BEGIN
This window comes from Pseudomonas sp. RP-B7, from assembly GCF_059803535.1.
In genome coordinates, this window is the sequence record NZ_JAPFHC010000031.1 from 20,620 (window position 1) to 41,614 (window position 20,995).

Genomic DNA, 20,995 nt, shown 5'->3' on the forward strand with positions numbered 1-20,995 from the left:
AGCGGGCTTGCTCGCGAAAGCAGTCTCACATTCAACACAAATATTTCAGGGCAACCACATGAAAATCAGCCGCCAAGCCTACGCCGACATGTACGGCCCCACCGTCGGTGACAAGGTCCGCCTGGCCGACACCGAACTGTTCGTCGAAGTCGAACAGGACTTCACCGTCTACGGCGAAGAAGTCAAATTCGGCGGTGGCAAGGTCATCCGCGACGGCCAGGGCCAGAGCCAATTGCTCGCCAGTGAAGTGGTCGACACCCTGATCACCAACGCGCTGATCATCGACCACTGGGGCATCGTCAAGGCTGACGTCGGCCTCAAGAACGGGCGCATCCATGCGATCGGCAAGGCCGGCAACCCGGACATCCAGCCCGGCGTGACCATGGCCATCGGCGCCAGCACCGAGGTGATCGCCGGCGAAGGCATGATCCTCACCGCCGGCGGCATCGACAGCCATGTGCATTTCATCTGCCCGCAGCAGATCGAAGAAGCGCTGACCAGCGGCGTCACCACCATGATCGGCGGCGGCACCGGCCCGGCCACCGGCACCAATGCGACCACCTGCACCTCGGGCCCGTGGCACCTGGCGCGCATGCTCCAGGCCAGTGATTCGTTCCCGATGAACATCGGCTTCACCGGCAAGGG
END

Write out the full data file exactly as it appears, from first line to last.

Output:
This window comes from Pseudomonas sp. RP-B7, from assembly GCF_059803535.1.
In genome coordinates, this window is the sequence record NZ_JAPFHC010000031.1 from 20,620 (window position 1) to 41,614 (window position 20,995).

Genomic DNA, 20,995 nt, shown 5'->3' on the forward strand with positions numbered 1-20,995 from the left:
AGCGGGCTTGCTCGCGAAAGCAGTCTCACATTCAACACAAATATTTCAGGGCAACCACATGAAAATCAGCCGCCAAGCCTACGCCGACATGTACGGCCCCACCGTCGGTGACAAGGTCCGCCTGGCCGACACCGAACTGTTCGTCGAAGTCGAACAGGACTTCACCGTCTACGGCGAAGAAGTCAAATTCGGCGGTGGCAAGGTCATCCGCGACGGCCAGGGCCAGAGCCAATTGCTCGCCAGTGAAGTGGTCGACACCCTGATCACCAACGCGCTGATCATCGACCACTGGGGCATCGTCAAGGCTGACGTCGGCCTCAAGAACGGGCGCATCCATGCGATCGGCAAGGCCGGCAACCCGGACATCCAGCCCGGCGTGACCATGGCCATCGGCGCCAGCACCGAGGTGATCGCCGGCGAAGGCATGATCCTCACCGCCGGCGGCATCGACAGCCATGTGCATTTCATCTGCCCGCAGCAGATCGAAGAAGCGCTGACCAGCGGCGTCACCACCATGATCGGCGGCGGCACCGGCCCGGCCACCGGCACCAATGCGACCACCTGCACCTCGGGCCCGTGGCACCTGGCGCGCATGCTCCAGGCCAGTGATTCGTTCCCGATGAACATCGGCTTCACCGGCAAGGG